But over time, it explains, city leaders "sold much of that energy to other communities." The outcome, after a series of public power ballot measures was defeated by PG&E, is that the city has been placed in an "extraordinary energy bind," in which it manages its own hydropower network but was labeled as the state's most blackout-prone city in a California Energy Commission report last winter.

Among the Chron's findings: 49 percent of San Francisco's cheap hydropower is sold off to two Central Valley communities at rates that are 38 percent less than those charged by PG&E in San Francisco. The city, which currently depends on dirty power produced by the Hunters Point and Potrero Hill power plants for about a third of its energy needs, faces yet another energy crisis, with its power needs growing faster than can be met with the current system.

For Bay Guardian readers, little in the story was new. As the Chronicle said in a sidebar, the Bay Guardian first broke the story of the Raker Act scandal back in 1969.

"Of course, the paper should have gotten to it sooner," coauthor Finnie told us in an e-mail responding to our questions. "The timing of this series was just a function of two reporters showing the interest and being given the support and space to research and tell the story."

Still, the impact of the city's major daily paper taking on the story cannot be denied. "Whether it wants to or not," Prop. D coauthor Sup. Tom Ammiano said of the story, "it makes the case for public power."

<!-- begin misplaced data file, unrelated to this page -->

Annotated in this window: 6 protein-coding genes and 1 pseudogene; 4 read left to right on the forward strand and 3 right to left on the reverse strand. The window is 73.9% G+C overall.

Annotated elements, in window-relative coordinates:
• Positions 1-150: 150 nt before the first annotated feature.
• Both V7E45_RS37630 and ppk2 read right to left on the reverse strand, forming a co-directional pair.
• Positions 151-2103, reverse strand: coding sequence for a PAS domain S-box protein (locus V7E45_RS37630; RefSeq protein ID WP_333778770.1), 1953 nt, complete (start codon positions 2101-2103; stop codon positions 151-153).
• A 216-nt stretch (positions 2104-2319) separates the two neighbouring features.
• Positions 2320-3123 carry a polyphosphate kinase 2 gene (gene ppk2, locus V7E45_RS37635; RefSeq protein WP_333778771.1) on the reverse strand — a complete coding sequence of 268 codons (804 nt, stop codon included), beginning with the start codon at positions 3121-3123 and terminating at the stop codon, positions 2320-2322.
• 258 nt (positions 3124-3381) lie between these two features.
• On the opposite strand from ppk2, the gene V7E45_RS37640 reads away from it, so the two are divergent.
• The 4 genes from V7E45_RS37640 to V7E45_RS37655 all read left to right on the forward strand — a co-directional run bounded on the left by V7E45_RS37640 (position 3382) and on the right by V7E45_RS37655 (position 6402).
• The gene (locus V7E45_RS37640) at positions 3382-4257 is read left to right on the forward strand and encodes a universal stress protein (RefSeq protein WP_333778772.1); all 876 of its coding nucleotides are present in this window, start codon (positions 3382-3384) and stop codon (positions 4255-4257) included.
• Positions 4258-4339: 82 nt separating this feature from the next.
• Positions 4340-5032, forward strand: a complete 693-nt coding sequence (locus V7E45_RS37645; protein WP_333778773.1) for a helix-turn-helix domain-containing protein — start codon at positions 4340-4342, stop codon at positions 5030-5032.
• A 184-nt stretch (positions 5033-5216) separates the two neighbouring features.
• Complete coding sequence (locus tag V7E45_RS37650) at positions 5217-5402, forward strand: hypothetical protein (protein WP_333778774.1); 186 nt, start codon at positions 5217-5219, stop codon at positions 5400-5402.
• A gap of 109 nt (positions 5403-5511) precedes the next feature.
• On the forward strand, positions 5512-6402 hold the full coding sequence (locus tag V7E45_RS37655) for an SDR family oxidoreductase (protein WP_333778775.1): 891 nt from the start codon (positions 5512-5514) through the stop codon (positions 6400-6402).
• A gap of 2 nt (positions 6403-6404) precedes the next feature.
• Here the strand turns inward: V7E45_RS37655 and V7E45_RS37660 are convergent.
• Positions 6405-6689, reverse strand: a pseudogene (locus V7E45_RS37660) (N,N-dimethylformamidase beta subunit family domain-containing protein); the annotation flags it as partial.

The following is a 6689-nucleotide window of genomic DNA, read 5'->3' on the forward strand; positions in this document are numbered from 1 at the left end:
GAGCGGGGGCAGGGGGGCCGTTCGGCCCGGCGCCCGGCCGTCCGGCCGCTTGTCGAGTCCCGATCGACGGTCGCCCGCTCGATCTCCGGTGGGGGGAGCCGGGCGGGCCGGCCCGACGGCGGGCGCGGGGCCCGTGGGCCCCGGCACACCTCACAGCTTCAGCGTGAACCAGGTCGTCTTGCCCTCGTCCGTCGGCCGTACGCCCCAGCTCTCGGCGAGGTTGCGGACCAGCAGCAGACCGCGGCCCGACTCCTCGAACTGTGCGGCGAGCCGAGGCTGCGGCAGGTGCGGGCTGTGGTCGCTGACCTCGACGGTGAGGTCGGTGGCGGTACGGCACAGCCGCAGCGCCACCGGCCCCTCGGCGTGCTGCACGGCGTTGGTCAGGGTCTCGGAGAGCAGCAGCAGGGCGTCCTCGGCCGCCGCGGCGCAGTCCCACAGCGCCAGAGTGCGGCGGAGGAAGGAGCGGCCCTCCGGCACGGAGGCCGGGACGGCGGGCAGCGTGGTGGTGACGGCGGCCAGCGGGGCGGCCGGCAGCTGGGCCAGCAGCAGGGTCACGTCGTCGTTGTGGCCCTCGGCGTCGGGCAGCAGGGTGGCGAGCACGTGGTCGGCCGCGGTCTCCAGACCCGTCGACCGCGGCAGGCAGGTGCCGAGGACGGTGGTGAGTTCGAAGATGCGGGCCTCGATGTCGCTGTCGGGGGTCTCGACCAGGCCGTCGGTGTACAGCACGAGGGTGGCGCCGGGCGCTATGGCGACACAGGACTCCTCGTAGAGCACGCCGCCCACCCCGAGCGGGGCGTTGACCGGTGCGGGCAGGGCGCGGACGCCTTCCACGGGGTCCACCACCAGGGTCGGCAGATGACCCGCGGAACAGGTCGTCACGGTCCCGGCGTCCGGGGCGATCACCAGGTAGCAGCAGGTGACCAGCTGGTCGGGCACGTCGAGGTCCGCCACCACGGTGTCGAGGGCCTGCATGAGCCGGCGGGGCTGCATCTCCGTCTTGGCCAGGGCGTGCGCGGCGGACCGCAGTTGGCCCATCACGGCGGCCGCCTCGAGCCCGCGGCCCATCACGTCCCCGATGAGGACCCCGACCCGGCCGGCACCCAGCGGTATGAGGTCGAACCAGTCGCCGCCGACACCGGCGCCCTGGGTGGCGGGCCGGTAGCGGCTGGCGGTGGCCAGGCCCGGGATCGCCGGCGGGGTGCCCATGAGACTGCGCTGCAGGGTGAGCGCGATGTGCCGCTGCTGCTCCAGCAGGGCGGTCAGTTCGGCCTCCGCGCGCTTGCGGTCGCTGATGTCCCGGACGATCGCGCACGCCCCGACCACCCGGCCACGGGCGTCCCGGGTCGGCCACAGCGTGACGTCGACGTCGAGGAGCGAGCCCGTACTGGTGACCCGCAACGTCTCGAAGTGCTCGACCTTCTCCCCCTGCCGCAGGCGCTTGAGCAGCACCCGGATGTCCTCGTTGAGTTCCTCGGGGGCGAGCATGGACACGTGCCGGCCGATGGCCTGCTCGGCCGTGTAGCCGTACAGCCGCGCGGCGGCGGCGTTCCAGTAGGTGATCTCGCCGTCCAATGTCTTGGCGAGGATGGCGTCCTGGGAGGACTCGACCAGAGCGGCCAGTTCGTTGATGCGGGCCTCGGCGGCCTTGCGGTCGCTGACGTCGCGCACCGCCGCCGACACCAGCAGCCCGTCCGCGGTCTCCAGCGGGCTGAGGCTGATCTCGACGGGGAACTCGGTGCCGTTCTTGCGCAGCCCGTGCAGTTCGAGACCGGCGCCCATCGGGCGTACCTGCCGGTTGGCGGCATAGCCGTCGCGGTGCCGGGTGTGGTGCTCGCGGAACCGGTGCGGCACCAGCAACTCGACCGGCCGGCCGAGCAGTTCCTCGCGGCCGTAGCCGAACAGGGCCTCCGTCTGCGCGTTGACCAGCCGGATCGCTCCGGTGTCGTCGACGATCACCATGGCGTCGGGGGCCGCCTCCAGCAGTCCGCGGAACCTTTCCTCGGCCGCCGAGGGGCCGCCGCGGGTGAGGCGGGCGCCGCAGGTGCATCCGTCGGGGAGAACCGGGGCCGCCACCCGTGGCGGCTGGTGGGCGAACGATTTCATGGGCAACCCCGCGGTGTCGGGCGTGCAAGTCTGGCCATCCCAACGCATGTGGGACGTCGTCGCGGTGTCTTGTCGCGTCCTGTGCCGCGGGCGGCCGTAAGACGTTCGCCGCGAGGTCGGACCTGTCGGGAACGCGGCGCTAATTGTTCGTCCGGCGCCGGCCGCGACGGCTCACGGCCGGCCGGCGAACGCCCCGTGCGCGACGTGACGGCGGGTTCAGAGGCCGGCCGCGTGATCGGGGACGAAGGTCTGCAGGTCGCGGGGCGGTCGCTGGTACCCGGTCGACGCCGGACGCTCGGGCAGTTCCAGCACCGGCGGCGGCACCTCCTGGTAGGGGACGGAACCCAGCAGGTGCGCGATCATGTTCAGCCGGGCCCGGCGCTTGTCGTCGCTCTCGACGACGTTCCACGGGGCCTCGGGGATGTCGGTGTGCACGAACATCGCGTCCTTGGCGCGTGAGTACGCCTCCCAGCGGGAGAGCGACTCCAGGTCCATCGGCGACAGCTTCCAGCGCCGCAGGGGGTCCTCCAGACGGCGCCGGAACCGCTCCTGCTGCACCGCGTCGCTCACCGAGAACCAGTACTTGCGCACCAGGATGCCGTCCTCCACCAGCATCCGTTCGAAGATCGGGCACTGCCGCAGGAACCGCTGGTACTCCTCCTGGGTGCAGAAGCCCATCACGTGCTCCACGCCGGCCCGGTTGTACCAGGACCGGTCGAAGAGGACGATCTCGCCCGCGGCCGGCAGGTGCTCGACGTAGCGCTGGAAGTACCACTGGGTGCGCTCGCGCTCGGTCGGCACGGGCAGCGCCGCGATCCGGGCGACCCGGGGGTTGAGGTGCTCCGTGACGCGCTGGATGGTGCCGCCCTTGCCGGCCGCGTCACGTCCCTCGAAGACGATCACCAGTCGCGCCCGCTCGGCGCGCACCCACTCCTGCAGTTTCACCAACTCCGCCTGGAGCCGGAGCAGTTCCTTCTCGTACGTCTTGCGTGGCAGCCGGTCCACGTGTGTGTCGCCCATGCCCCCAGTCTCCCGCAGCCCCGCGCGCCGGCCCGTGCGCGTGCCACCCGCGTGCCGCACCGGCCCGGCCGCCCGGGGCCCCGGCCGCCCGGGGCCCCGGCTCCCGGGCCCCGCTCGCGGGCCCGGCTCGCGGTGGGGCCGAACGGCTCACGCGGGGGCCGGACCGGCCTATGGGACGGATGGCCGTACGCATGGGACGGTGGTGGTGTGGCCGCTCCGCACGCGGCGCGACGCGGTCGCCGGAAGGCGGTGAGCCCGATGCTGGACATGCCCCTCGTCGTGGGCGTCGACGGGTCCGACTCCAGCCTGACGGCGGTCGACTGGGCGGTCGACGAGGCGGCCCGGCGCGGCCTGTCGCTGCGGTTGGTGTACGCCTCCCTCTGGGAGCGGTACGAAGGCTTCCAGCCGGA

At the same time, the downtown-funded poll, the Chron's Matier and Ross reported in their political column, showed Prop. D's popularity rising slightly, with 40 percent in favor and 40 percent opposed. "The poll is interesting because of who paid for it," Mirkarimi told us. Matier and Ross withheld the name of the organization that did the poll but said it was commissioned by "a group of business and development interests," which is likely to be the Committee on Jobs or a group affiliated with the San Francisco Chamber of Commerce.

"The fact that they subsidized a poll and showed us in a dead heat with 20 percent undecided is very interesting. And this was before the [Sept. 16] story," Mirkarimi said.

The Chronicle's truthful coverage of the city's power situation came just in time to combat some of the dramatic lies PG&E and co. are telling to kill Prop. D on their new Web site, On the site you can send an e-mail to the campaign, which is being run by P.R. firm Solem and Associates, or you can call them with your feedback at (415) 788-7788.

The Bay Guardian will be unpacking PG&E's lies for you in these pages and on our Web site ( in the coming weeks. The Yes on D campaign also has a site (, where many of PG&E's lies are dissected and explained.

This just in: We've been waiting for months for Mayor Willie Brown to take a position on Prop. D – and now he finally has. According to, the mayor is an endorser of the No on D campaign, along with Sen. Dianne Feinstein. We called the mayor to see why – even after the Chronicle ran its story, and after the mayor's energy adviser Ed Smeloff has said that Prop. D's passage would significantly speed up implementation of Smeloff's (and presumably the mayor's) energy plan – he's still refusing to back Prop. D. Brown's press aide P.J. Johnston did not respond to our call.

Bay Guardian editor and publisher Bruce B. Brugmann and associate publisher Jean Dibble are contributors to the Yes on D campaign. E-mail Rachel Brahinsky at